In 1930, Harry Burmeister opened Harry B’s at 1925 Speight Avenue. Burmeister, a former Baylor student and founding member of the Noze Brothers society, developed the small restaurant, soon making it a local favorite. The original restaurant consisted of a small kitchen with only a bar area for seating.

The name of the restaurant changed to George’s Bar when George Betros bought it in 1966. During this time, Betros introduced southern favorites such as chicken-fried steak to the menu.

Betros sold George’s Bar to local restaurateurs Sammy Citrano, David Tinsley, and Glen Screws in 1993. At that time, Citrano and Tinsley owned and operated another local favorite restaurant, the Elite Café. However, Citrano desired to run his own business, and in 1995 sold his rights to the Elite to Tinsley and paid nearly $700,000 to buy out Tinsley and Screws.

After taking over control of George’s, Citrano redesigned the restaurant to appeal to local sports fans and families. It has become a popular gathering place for Wacoans, Baylor students and fans, and visitors passing through the city alike. In 1997, Waco native and songwriter Pat Green immortalized the restaurant’s history in his original song “George’s Bar.”

Citrano also expanded the restaurant’s catering business, which has since been recognized throughout the country by notable figures such as George W. Bush and Barbara Walters. In 2000, Citrano developed the building across the street from the restaurant into a banquet hall originally known as George’s Too.

George’s transformation from a small, local gathering place to a restaurant blending together a sports bar atmosphere with family dining has established its long-standing reputation within the community.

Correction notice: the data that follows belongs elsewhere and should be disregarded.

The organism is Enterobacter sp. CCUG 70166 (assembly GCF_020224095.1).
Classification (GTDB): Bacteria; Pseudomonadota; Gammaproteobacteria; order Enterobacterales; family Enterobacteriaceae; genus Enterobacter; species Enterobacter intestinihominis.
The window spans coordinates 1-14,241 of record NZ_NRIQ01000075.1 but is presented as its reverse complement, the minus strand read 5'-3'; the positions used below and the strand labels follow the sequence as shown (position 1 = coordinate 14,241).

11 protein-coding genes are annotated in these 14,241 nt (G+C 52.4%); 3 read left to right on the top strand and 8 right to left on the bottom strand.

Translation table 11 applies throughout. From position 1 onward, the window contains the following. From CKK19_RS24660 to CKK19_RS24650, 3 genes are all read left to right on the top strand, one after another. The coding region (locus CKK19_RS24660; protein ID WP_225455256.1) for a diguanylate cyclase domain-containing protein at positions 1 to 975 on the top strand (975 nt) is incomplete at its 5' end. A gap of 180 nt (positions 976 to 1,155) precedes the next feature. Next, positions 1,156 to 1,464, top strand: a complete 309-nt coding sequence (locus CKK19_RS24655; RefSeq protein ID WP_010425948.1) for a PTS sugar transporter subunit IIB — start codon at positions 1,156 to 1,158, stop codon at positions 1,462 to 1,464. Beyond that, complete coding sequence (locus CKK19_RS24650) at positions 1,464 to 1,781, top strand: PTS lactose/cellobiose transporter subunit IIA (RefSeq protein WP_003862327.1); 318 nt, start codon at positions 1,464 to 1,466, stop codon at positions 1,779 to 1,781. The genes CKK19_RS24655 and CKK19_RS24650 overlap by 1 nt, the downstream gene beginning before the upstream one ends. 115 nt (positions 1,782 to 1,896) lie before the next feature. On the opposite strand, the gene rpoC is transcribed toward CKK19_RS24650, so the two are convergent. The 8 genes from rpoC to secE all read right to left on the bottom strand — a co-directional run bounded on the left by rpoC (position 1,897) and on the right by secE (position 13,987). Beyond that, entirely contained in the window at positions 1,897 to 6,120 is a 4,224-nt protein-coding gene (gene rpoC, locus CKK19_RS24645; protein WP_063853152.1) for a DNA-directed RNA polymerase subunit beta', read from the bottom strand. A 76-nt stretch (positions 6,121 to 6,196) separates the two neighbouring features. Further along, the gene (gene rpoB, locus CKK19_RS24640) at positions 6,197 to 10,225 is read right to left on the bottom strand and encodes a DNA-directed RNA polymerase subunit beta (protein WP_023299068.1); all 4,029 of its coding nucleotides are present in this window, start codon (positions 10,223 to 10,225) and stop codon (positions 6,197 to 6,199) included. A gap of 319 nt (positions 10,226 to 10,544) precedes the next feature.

The Big O

The Big O

The staff and some regulars of Harry B’s in the 1950s congregate at the bar. The goblet pictured in the middle of the bar is the precursor to what has become one of the trademarks of George’s Restaurant, the “Big O.” | Source: Image courtesy of George's Restaurant, Bar, and Catering View File Details Page

A Local Watering Hole

A Local Watering Hole

The camaraderie and congeniality amongst the staff in this picture outside of Harry B’s reflects the atmosphere of the restaurant during its early days. | Source: Image courtesy of George's Restaurant, Bar, and Catering View File Details Page

Gathering for Good Conversation and Drinks

Gathering for Good Conversation and Drinks

Some of the staff and regulars of Harry B’s, circa 1950. Owner Harry Burmeister stands all the way to the left, next to his waitress Wilda and coworker Manuel. | Source: Image courtesy of George's Restaurant, Bar, and Catering View File Details Page


A Noze Brotherhood Invitation to Harry B's

Colvin, Otis Herbert tells the story of when the Noze Brothers invited the famous opera singer, Grace Moore, to Harry B's. | Source: Colvin, Otis Herbert, interviewed by Luper, Ray F., July 2, 1997, in Waco, Texas. Baylor University Institute for Oral History, Waco, TX. View the full interview View File Details Page

Cite this Page:

Amanda Sawyer, “George's,” Waco History, accessed July 22, 2017,
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